Oxytheca dendroideaNutt. Fine Oxytheca. A very dainty annual, 4–16 in (1–4 dm) high, with branches spreading to make a rounded crown. Its leaves, tufted at the base, are narrowly elliptic or lanceolate, less than 1 in (2.5 cm) long, thinly hairy on the surface. Involucres are minute and four-lobed, each lobe spine-tipped. Calyx segments are finely hairy. The entire plant is so dainty that it cannot be appreciated without a hand lens. Flower: White or pink.
Distribution. Uncommon; sandy or gravelly places; Desert Scrub and Pinyon-juniper Woodland, 4,500–8,600 ft (1,372–2,622 m).
Oxytheca perfoliataTorr. & Gray. Saucer Plant. (Plate 6.168) An annual 2–10 in (5–25 cm) high. The main stem branches just above the base, and well-developed plants continue to branch repeatedly. The leaves, in a basal rosette, are broadest near the rounded apex, gradually tapering to short petioles, 1/2–1 1/2 in (13–38 mm) long in all. United bracts at each node form saucer-shaped disks about 3/4 in broad. This is the conspicuous feature of the plant. (It is unrelated to the tender Miner's Lettuce in the Purslane Family.) The seldom-noticed minute flowers are situated in the center of the "saucers." The entire plant may be reddish tinged and turns rosy brown when dry. Flower: White.
Distribution. Dry places; low elevations in Desert Scrub, to 6,500 ft (1,982 m).
Rumex crispusL. Curly Dock. A coarse perennial, 16–48 in (4–12 dm) high. Lower leaves are lanceolate to oblong-lanceolate, 4–12 in (1–3 dm) long, with wavy edges. Upper leaves are reduced. The inflorescence is a dense panicle, 4–20 in (1–50 dm) long. Flowers are inconspicuous but the fruit becomes showy. Seeds are enclosed by three "valves," which are enlarged sepals, each with a hardened callosity on the back. The plant is commonly tinged with red. Flower: Green.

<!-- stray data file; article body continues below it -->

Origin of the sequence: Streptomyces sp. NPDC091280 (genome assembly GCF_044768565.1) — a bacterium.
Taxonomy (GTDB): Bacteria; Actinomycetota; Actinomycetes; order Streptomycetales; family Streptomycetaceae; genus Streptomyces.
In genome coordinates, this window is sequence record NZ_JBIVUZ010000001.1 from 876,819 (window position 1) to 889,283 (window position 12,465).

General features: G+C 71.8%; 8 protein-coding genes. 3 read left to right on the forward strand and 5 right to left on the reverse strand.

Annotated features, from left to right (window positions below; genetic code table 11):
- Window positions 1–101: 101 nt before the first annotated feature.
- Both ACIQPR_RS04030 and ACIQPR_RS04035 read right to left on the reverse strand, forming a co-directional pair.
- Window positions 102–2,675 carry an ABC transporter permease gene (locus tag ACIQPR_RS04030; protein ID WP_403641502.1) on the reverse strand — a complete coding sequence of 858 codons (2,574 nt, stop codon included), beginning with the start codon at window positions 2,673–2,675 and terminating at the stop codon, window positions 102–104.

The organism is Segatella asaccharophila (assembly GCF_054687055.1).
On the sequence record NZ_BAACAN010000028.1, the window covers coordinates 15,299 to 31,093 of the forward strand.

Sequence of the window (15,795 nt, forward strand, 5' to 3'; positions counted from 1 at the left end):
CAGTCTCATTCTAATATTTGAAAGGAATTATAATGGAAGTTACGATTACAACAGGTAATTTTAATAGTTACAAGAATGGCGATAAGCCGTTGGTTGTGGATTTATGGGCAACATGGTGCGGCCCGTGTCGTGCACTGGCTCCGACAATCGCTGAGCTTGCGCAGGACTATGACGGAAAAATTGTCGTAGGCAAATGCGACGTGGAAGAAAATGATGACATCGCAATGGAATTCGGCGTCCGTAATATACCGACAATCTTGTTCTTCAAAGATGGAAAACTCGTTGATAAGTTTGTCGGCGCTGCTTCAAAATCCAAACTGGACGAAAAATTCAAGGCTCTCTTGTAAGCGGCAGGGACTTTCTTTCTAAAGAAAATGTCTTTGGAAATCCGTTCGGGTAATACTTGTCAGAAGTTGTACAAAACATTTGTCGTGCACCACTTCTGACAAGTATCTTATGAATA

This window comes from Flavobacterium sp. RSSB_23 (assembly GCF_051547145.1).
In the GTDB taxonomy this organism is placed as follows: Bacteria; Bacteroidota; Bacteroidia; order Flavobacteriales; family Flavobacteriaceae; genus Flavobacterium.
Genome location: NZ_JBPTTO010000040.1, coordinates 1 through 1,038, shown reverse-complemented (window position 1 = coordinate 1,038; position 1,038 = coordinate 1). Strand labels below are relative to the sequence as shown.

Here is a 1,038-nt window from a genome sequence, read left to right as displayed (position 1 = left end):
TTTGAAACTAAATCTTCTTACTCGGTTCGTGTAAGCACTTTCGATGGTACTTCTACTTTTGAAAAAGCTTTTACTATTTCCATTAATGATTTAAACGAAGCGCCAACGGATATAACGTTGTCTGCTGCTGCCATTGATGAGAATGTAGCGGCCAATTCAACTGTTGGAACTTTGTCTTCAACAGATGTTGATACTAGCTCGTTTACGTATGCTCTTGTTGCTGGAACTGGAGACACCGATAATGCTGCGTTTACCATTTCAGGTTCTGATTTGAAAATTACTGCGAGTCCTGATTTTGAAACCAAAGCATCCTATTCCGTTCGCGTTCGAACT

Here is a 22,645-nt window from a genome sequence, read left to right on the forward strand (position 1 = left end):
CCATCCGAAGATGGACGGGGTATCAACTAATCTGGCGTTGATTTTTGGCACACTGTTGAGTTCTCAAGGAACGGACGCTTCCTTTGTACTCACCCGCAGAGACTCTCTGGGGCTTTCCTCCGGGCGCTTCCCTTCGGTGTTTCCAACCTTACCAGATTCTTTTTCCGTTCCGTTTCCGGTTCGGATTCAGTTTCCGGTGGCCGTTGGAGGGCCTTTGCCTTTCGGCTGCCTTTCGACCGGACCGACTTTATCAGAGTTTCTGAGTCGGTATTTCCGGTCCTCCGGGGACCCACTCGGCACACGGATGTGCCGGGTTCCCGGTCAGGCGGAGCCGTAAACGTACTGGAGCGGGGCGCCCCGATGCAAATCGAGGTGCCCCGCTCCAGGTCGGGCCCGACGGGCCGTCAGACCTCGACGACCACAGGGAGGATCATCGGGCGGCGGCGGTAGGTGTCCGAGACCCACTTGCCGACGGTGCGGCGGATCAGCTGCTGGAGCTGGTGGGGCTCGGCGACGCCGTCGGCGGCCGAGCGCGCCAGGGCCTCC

Distribution. A common weed; Desert Scrub, usually below 6,000 ft (1,829 m).
Rumex paucifoliusNutt. ssp. paucifolius.Mountain Dock. (Plate 6.169) A perennial with few stems, 6–28 in (1.5–7 dm) high. Basal leaves are broadly lanceolate, 16–40 in (4–10 dm) long, narrowed to a petiole of equal length. The inflorescence is a dense panicle. The flowers, which may either be perfect or have the sexual parts in separate flowers on different plants, are minute. Valves of the fruit are heart-shaped, finely veined, and lacking callosities. Flower: Reddish.
Distribution. Moist meadows; Pinyon-juniper Woodland to Alpine Zone, 9,000–11,700 ft (2,744–3,567 m).
Ssp.gracilescens(Rech. f.) Rech. f. Alpine Dock. Stems numerous, less than 8 in (2 dm) high. Basal leaves are linear to linear lanceolate.
Distribution. Very common in seasonally moist places; Subalpine and Alpine zones, 9,800–13,500 ft (2,988–4, 116 m).